Derms Break Down Exactly What to Expect With Laser Hair Removal

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Whether you have some pesky fuzz in spots you don’t want it, or you’re tired of shaving long stretches of hair, laser hair removal may seem like the most seamless solution. You’ve likely heard rumors about laser hair removal—from how much discomfort it begets to how well it works—so we’re here to clear up any confusion. We got the inside scoop from experts on everything about the treatment, from how long results last to what goes down at the first appointment.

Should patients have a consultation before making a laser hair appointment?

Most experts recommend beginning with a consultation if you’re new to laser hair removal. “During the consultation, your provider will likely discuss past medical history, medications, desired treatment area, prior methods of hair removal as well as laser hair removal treatment instructions, risks and expectations,” says Charlotte, NC dermatologists Gilly Munavalli, MD and Rachel Yang, NP. “The provider will also evaluate the hair to ensure the patient is a good candidate for laser hair removal.”

Anaheim, CA dermatologist Kimberly Jerdan, MD says the most important aspect for those looking into laser hair removal is to be upfront with your ethnic background, tanning capabilities and hyperpigmentation risk before getting started. “Although I appear light-skinned as a dermatologist, my mixed Peruvian/Caucasian ethnicity makes me the notorious candidate with a high risk for hyperpigmentation or dark spots,” she says.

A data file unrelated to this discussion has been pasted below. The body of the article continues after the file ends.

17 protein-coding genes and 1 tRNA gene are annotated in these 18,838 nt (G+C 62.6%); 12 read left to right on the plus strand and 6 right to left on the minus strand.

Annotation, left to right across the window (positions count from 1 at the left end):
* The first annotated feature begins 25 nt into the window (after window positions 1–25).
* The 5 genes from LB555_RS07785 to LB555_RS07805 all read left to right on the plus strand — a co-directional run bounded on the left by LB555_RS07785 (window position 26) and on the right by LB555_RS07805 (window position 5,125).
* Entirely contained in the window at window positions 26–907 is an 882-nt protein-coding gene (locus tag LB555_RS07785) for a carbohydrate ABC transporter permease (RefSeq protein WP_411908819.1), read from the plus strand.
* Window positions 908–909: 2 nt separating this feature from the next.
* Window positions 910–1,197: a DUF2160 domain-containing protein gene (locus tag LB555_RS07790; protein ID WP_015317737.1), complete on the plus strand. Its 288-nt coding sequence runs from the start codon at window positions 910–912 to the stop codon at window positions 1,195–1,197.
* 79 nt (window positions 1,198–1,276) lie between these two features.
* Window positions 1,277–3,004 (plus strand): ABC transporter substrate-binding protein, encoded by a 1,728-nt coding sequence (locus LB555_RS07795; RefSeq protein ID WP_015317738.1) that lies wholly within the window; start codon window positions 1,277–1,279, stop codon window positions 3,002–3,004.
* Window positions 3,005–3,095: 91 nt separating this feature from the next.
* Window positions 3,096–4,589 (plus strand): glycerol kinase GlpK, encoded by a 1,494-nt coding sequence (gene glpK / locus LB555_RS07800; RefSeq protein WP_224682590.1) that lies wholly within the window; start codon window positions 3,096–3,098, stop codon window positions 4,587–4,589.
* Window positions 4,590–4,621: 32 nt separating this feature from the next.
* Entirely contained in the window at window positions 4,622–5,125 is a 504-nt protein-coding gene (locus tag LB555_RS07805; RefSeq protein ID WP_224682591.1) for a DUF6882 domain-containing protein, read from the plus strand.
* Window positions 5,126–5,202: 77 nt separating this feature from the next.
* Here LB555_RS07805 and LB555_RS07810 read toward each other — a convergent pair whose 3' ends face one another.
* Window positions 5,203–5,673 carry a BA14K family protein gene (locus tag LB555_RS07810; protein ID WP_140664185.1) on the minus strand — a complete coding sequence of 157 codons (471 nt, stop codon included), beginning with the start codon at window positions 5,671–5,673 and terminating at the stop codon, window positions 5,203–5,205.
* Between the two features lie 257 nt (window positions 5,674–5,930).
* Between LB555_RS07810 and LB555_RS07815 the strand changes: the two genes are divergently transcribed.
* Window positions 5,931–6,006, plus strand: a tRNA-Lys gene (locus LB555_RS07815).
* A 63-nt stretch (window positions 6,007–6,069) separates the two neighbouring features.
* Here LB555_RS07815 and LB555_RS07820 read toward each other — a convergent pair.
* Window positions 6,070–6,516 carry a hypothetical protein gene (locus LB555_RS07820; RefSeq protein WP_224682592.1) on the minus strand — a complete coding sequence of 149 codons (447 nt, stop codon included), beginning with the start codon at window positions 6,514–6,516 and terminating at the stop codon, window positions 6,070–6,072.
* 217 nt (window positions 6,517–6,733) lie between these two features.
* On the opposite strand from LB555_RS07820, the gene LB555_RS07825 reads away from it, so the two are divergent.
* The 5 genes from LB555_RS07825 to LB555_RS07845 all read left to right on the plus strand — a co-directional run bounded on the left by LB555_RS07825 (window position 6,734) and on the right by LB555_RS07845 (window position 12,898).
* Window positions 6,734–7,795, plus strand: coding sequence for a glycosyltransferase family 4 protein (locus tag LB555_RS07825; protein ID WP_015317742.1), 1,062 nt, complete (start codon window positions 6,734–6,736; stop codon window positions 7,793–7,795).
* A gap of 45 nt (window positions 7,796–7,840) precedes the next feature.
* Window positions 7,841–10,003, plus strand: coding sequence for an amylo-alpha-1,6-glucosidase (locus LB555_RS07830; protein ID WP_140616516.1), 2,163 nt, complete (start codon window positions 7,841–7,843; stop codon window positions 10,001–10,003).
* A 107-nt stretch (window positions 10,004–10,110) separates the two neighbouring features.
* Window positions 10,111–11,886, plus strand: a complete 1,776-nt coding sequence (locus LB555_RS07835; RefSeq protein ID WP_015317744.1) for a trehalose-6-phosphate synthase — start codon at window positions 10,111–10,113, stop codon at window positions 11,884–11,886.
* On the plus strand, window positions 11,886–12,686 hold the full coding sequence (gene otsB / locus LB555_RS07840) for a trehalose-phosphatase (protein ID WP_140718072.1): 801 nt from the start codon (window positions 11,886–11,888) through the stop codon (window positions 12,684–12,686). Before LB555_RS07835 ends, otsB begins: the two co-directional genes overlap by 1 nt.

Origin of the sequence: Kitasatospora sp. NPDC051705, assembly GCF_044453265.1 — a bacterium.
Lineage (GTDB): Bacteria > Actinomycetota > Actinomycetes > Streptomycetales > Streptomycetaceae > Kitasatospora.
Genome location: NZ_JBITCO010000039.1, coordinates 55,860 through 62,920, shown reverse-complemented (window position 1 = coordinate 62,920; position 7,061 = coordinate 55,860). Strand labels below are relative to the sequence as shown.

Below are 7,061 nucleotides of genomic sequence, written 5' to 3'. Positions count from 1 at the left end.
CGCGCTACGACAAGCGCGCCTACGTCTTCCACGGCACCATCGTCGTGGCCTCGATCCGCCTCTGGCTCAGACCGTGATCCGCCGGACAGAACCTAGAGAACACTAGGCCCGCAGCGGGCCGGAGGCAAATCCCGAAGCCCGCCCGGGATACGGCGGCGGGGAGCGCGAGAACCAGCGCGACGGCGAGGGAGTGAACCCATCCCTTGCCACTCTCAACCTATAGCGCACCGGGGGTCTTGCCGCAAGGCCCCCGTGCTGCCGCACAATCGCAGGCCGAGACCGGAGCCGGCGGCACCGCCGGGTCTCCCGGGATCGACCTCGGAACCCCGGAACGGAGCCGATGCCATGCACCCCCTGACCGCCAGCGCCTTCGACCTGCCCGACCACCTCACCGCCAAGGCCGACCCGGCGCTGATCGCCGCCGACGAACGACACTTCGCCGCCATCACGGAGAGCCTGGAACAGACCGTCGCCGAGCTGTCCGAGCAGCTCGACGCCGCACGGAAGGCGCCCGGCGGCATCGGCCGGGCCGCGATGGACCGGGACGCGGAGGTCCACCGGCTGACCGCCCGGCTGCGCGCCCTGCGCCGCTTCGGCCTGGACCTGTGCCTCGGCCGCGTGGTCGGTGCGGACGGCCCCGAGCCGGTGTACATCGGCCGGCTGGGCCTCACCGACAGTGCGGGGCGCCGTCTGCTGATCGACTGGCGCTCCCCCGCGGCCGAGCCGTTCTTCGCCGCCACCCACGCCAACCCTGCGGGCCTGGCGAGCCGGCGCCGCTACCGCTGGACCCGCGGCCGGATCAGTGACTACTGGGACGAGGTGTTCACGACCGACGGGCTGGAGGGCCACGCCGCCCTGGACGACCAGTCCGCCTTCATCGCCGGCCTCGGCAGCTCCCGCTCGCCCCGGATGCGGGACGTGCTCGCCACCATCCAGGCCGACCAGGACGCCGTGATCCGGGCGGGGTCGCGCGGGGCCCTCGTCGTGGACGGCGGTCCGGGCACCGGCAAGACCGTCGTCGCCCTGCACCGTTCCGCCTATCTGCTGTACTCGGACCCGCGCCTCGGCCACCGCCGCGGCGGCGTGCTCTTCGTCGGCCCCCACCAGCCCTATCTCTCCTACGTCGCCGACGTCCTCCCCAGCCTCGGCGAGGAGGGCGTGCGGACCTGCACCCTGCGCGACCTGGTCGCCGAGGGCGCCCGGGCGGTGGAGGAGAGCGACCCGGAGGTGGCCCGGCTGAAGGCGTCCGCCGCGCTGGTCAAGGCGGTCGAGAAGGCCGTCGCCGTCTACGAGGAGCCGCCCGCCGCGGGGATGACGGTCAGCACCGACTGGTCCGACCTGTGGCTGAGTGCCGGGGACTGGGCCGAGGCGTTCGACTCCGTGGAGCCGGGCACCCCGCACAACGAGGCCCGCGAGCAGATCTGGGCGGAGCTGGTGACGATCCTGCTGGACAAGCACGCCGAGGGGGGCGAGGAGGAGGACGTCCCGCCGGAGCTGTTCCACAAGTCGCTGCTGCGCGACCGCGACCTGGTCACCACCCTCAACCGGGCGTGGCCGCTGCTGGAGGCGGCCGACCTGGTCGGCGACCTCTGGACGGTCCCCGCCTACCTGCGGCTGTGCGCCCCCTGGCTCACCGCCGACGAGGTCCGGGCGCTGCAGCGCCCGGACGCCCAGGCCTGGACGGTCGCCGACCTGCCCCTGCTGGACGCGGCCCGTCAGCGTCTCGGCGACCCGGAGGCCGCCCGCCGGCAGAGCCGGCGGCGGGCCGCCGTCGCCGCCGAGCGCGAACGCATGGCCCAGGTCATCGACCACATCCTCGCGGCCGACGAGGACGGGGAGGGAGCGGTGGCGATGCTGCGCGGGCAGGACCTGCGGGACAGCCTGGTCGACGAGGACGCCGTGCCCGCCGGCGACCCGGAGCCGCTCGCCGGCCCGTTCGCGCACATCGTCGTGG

“I usually ask my laser hair removal patients if they get a dark spot after getting a pimple. This helps me address if they are prone to hyperpigmentation and whether I need to start with gentle settings.”

Who might not a good candidate for laser hair removal?

An unfortunate truth, but one definitely worth knowing before you book your sessions: laser hair removal doesn’t work for every skin tone. “Not all skin types can be treated with the same lasers and settings,” explains New York dermatologist Dhaval G. Bhanusali, MD. “Darker skin types need specialists trained in ethnic skin, such as board-certified dermatologists, or burns can happen—and they happen often,” he adds, contending that darker skin types also require more treatments, but tend to respond well.

Another thing to keep in mind: “Darker skin types have a higher risk of hyperpigmentation with certain wavelengths that may be more effective for lighter skin types,” adds Dr. Jerdan.

“People with very light hair or hair that’s grey or white are not candidates for laser hair removal,” says Harrison, NY dermatologist Jennifer Silverman Kitchin, MD. “The best candidates are people with light skin and dark hair, as the laser is treating the pigment.“

Upland, CA dermatologist Sandra Lee, MD says if your hair is white, silver or very blond, you might not want to pay the extra money for laser hair removal as all of the hair is going to grow back. “This is because the laser doesn’t ‘know’ it’s treating hair; it’s actually treating color,” she explains.